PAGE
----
Your body starts to prioritise fat storage. The production of your hunger hormone, Ghrelin goes up and at the same time the production of the hormone that helps tell your body that you are full goes down. In short: you’ll be hungrier than normal and much more interested in food that you would normally be. This is your body’s desperate attempt to get you to eat more.

If you ignore these hunger signals that your body is sending you, you could be in trouble.

Ignoring your hunger signals can mean you arrive at the dinner table starving. You will eat quickly, ignoring how fabulous your meal tastes because you. Just. Have. To. Stop. The. Hunger. You’ll eat so quickly that you’ll have trouble recognising when you are starting to feel full until all of a sudden you are sooo uncomfortably full. Then you’ll feel bad about your self because you couldn’t stick to your diet. Cue feelings of shame, helplessness and a renewed focus to be better and eat less tomorrow. Rinse and repeat.

And you know what? Relying on an external number to tell your body what it *should* need in terms of energy is the biggest bit of bull going on here.

What can I do instead?

You were born perfectly equipped to know how much you need to eat for your needs. Remember how I said we can estimate the amount of energy you need in a day. It’s an estimate. Learning to tune into your body and trust those signals your body is sending you is going to help you determine the right amount of energy for your body.

I need to be crystal clear here, I’m not saying eat whatever you want, whenever you want and in unlimited amounts. I’m saying you can trust your body to tell you exactly what it needs. I’m going to cover this in a lot more detail in part 2 of this post.

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Stay tuned for part 2, which will be available next week! I highly recommend subscribing to my blog, so you can get part 2 delivered directly to your inbox. I wouldn’t want to you miss it!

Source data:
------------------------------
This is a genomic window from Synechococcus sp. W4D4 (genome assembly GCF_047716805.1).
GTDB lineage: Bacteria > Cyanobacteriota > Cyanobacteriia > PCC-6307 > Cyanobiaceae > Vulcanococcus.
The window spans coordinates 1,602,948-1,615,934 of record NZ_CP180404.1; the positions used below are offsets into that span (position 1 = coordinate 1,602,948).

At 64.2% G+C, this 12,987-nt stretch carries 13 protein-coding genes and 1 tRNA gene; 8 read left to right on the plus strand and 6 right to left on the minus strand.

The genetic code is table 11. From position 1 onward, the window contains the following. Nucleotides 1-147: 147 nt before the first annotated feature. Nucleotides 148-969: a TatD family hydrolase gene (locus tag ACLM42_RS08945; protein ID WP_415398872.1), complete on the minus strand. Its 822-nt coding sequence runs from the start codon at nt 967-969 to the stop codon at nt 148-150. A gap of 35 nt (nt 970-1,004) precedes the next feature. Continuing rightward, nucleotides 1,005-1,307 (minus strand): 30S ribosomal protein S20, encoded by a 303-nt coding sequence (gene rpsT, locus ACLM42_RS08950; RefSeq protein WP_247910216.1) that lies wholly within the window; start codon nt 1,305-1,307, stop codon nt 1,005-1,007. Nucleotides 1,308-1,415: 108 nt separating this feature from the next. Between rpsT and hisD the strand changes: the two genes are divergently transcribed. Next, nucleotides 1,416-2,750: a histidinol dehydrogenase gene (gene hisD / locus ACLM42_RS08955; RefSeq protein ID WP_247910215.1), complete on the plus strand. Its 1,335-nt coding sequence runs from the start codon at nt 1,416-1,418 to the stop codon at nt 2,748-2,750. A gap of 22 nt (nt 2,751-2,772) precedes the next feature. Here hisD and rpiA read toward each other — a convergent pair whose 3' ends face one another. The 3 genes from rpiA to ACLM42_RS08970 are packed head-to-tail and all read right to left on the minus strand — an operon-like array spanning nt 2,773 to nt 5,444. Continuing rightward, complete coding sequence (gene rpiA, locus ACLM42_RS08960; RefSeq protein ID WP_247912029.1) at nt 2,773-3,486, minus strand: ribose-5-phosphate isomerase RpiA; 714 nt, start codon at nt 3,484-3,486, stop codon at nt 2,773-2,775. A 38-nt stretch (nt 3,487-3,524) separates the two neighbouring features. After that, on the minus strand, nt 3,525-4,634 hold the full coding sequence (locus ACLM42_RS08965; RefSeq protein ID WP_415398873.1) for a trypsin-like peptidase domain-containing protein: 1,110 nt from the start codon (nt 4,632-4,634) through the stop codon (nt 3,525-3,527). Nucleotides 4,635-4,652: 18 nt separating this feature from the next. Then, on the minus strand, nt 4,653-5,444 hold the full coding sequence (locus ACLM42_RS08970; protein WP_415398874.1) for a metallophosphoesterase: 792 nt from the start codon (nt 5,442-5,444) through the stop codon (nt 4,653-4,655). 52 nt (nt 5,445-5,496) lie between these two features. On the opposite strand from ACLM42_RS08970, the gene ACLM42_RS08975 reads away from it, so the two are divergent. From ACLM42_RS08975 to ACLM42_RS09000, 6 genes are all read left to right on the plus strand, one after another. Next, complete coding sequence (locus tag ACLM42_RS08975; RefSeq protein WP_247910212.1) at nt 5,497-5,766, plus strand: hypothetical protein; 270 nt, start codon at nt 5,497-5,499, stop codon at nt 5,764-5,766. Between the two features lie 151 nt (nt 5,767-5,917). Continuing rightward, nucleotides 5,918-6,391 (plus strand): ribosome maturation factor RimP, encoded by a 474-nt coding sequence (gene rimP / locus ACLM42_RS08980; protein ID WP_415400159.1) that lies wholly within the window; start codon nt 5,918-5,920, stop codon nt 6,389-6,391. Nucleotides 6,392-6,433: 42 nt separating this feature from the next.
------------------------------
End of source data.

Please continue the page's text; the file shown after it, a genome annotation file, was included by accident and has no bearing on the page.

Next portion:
P.S this post looks a little boring without any outbound links. But I couldn’t find any articles to link you to that didn’t include some sort of food or body or fat shaming and you, you fabulous thing, don’t need that shite!

Photo credit: Practical Cures

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14 thoughts on “Why 1200 calories a day is NOT an appropriate goal – part 1

  1. Clair says:

    Great post, and something that should be read by many people. In addition to what you said about altered hormone levels of leptin and ghrelin to encourage weight gain, the body also decreases it’s oxidation of fats and tries to hang on to them that way.

    Like

  2. Jane says:

    What if you take medication that affects appetite? Then your hunger cues will be off. And wouldn’t seasoning or anything that makes food taste extra good (better than the ingredients themselves) also throw you off? I agree that 1200 calories is a ridiculous goal, but some people do need to think about the numbers.

    Like

    • Courtney says:

      I totally agree that medications that affect appetite would make it harder. Probably best to speak to your dietitian about that one! As for your comment about seasoning, I’m not really sure what you mean? If we’re eating mindfully and intuitively with our hunger and fullness signals seasoning shouldn’t make a difference. Are you meaning about those times when food tastes so good you feel like you can’t stop eating? I would love to know more about this

      Like